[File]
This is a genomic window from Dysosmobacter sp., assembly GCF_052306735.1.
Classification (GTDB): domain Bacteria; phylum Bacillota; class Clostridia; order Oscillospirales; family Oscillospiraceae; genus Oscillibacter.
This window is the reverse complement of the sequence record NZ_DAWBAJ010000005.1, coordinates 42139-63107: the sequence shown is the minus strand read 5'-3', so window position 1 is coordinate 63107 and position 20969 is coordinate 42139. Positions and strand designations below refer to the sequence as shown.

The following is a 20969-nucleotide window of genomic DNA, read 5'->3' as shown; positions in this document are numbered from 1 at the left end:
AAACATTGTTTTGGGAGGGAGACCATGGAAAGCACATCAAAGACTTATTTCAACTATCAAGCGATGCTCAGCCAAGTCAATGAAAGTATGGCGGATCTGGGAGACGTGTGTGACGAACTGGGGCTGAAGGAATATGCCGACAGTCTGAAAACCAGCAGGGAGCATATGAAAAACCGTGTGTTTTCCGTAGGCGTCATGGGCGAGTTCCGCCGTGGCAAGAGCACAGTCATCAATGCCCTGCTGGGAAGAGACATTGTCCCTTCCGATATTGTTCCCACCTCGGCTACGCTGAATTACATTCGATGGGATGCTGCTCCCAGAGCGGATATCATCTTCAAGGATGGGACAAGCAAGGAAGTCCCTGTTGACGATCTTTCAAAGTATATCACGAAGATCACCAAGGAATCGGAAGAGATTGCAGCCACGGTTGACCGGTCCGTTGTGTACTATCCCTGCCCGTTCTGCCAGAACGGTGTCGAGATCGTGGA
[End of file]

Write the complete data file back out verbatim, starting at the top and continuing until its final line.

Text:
This is a genomic window from Dysosmobacter sp., assembly GCF_052306735.1.
Classification (GTDB): domain Bacteria; phylum Bacillota; class Clostridia; order Oscillospirales; family Oscillospiraceae; genus Oscillibacter.
This window is the reverse complement of the sequence record NZ_DAWBAJ010000005.1, coordinates 42139-63107: the sequence shown is the minus strand read 5'-3', so window position 1 is coordinate 63107 and position 20969 is coordinate 42139. Positions and strand designations below refer to the sequence as shown.

The following is a 20969-nucleotide window of genomic DNA, read 5'->3' as shown; positions in this document are numbered from 1 at the left end:
AAACATTGTTTTGGGAGGGAGACCATGGAAAGCACATCAAAGACTTATTTCAACTATCAAGCGATGCTCAGCCAAGTCAATGAAAGTATGGCGGATCTGGGAGACGTGTGTGACGAACTGGGGCTGAAGGAATATGCCGACAGTCTGAAAACCAGCAGGGAGCATATGAAAAACCGTGTGTTTTCCGTAGGCGTCATGGGCGAGTTCCGCCGTGGCAAGAGCACAGTCATCAATGCCCTGCTGGGAAGAGACATTGTCCCTTCCGATATTGTTCCCACCTCGGCTACGCTGAATTACATTCGATGGGATGCTGCTCCCAGAGCGGATATCATCTTCAAGGATGGGACAAGCAAGGAAGTCCCTGTTGACGATCTTTCAAAGTATATCACGAAGATCACCAAGGAATCGGAAGAGATTGCAGCCACGGTTGACCGGTCCGTTGTGTACTATCCCTGCCCGTTCTGCCAGAACGGTGTCGAGATCGTGGA